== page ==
In conversation with Ishita Saxena, who pursued an MBA in Human Resource Management after pursuing law. Read on!
Let’s start with the most cliched question - Why a career in MBA, specifically with an HR specialisation? Why not be a lawyer instead?
Post long introspection sessions trying to come up with a definite answer, I have finally settled for one. Initially there was a distinct answer for family and friends, and yet another one reserved exclusively for b-school Interviews. Post so many shades of why MBA, I would simply share the honest candid version, skipping all the sugarcoating and MBA-ishness.
I was clueless in my final year about what career path to choose. I had a law degree, and definitely not because my parents wanted one but because I found it interesting, internships including ones at the Supreme Court , High Court and reputed law firms. The final year at the law school was exciting, I had been placed with a law firm, but I decided not to join not being sure if it was my calling. I wanted to pursue a master’s degree and started researching on the available avenues. My brother had just completed his MBA and shared how he had a couple of lawyer batchmates who got placed well and how “diversity” was the holy grail at these b-schools. I realized how business education would complement what I learnt during the last 5 years and how it would accelerate my career graph and it would become steeper. Everything seemed sorted until I started prepping for the entrance exams. I dreaded the quants section, it was simply an overkill.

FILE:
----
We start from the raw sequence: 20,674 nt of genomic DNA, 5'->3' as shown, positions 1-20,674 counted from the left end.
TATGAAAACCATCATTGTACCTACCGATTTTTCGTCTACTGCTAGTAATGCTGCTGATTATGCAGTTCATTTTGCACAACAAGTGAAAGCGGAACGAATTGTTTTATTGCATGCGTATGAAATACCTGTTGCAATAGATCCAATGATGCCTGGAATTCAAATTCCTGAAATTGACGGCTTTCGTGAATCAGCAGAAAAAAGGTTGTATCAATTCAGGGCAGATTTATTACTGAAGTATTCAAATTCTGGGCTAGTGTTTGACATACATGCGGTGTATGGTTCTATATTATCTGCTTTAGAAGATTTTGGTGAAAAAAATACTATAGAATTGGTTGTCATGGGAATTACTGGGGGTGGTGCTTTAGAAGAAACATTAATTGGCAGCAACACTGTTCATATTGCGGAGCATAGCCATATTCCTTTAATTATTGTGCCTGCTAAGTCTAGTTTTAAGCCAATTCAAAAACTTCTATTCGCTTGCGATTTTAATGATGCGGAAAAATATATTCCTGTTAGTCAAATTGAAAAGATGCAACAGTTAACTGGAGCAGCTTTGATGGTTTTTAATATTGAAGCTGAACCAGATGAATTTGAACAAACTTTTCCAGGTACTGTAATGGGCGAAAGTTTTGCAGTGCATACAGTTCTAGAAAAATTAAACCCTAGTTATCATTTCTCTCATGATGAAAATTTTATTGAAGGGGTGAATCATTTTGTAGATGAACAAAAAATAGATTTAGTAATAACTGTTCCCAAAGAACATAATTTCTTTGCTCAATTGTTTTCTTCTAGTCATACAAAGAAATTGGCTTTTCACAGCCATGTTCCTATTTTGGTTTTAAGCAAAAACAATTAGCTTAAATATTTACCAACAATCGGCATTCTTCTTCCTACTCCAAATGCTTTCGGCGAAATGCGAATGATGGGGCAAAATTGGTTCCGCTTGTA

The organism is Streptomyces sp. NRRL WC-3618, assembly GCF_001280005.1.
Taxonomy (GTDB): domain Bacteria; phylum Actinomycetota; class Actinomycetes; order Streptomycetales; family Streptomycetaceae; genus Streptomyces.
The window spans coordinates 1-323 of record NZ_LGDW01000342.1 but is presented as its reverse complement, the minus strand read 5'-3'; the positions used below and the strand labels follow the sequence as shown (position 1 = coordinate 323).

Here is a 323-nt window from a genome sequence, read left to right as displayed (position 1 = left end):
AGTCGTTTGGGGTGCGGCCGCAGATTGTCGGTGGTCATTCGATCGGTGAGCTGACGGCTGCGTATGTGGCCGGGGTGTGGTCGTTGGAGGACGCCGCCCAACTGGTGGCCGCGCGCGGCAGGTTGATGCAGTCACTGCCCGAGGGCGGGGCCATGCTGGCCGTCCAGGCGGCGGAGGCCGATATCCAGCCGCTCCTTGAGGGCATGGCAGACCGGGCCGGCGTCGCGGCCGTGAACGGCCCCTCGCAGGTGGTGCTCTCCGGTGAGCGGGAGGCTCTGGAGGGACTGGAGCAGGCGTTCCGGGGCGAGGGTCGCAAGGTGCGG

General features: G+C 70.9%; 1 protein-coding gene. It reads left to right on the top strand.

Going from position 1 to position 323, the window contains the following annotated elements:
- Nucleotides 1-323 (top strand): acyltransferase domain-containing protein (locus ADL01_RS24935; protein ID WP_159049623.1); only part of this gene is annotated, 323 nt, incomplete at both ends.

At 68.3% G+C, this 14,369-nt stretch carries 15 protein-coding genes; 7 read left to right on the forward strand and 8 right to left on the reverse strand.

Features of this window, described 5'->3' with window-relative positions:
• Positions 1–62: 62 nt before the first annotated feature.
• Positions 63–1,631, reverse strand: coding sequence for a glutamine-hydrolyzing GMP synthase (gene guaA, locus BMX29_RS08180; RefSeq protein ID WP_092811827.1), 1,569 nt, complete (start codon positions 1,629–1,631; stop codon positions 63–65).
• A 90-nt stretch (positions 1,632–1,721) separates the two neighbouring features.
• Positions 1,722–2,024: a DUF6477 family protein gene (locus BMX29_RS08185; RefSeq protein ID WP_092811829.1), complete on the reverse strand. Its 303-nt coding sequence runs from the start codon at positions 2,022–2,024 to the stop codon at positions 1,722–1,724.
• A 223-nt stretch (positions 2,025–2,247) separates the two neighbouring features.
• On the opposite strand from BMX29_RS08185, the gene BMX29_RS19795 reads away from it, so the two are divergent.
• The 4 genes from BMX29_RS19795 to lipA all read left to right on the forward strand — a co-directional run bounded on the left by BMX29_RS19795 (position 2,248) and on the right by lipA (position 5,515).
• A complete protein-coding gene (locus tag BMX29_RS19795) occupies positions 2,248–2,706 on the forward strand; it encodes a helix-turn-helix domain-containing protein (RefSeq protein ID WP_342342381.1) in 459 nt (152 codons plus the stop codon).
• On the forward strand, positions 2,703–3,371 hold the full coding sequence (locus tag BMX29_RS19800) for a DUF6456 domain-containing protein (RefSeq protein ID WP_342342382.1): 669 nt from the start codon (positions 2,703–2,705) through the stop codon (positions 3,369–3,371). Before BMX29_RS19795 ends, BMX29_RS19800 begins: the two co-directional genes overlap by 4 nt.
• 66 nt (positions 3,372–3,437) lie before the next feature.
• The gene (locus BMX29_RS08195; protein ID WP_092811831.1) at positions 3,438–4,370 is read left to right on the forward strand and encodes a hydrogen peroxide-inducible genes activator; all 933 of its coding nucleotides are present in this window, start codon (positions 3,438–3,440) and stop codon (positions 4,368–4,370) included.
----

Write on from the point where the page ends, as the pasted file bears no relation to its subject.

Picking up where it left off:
In retrospect, do you think it was the right choice? How do you think life has been different?
Strictly no regrets, everything about opting for an MBA seems the right decision even when the economic outlook seems gloomy, especially because I am pursuing an MBA in Human Resources, which seems well aligned with law. First year at XL has been nothing short of amazing (though technically I am still in the first year, corona being the culprit), I met people from diverse backgrounds and experiences. The learning was steep and everything felt as if on steroids, the rush is real. It was initially tough, but I stood by my life-long mantra - “No pain, No gain”.
What do you think are the challenges that you face because of your background while pursuing MBA?
The toughest part was the preparation phase. I had no batchmates from my law school to seek guidance from and almost everyone who I knew preparing for this exam was an engineer. The thought of facing lakhs of engineers on the D-Day felt intimidating. Quantitative aptitude was something I dreaded. I had not touched math for a pretty long time, it was an absolute nightmare! The mocks made me lose confidence, thanks to the quant section where I consistently performed poorly with little improvement. They say it is elementary level mathematics, unfortunately not so for a lawyer. I can relate to the engineering batchmates at XLRI now who find elementary labor law a tough nut to crack. I needed a strategy to get past, I started looking at tricks to get through, some even targeting SSC students. But I am sure, most of the non-engineers will relate with me when I say that quant continued to haunt me till the very end.